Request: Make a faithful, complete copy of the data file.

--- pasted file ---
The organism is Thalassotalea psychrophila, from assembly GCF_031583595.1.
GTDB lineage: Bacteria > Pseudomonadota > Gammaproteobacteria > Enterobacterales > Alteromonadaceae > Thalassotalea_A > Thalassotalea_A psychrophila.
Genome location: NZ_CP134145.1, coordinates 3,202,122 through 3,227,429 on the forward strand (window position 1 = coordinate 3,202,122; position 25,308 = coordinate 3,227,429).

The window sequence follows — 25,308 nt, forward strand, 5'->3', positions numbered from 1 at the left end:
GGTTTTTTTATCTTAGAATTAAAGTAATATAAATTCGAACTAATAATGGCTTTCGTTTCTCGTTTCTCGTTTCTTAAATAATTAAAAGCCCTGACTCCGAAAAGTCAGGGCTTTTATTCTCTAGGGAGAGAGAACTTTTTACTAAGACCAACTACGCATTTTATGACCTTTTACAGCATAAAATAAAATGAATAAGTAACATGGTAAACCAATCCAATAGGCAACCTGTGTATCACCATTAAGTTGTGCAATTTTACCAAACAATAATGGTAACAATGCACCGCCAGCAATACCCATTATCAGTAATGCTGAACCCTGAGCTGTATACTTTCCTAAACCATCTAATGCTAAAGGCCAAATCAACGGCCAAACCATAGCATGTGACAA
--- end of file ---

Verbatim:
The organism is Thalassotalea psychrophila, from assembly GCF_031583595.1.
GTDB lineage: Bacteria > Pseudomonadota > Gammaproteobacteria > Enterobacterales > Alteromonadaceae > Thalassotalea_A > Thalassotalea_A psychrophila.
Genome location: NZ_CP134145.1, coordinates 3,202,122 through 3,227,429 on the forward strand (window position 1 = coordinate 3,202,122; position 25,308 = coordinate 3,227,429).

The window sequence follows — 25,308 nt, forward strand, 5'->3', positions numbered from 1 at the left end:
GGTTTTTTTATCTTAGAATTAAAGTAATATAAATTCGAACTAATAATGGCTTTCGTTTCTCGTTTCTCGTTTCTTAAATAATTAAAAGCCCTGACTCCGAAAAGTCAGGGCTTTTATTCTCTAGGGAGAGAGAACTTTTTACTAAGACCAACTACGCATTTTATGACCTTTTACAGCATAAAATAAAATGAATAAGTAACATGGTAAACCAATCCAATAGGCAACCTGTGTATCACCATTAAGTTGTGCAATTTTACCAAACAATAATGGTAACAATGCACCGCCAGCAATACCCATTATCAGTAATGCTGAACCCTGAGCTGTATACTTTCCTAAACCATCTAATGCTAAAGGCCAAATCAACGGCCAAACCATAGCATGTGACAA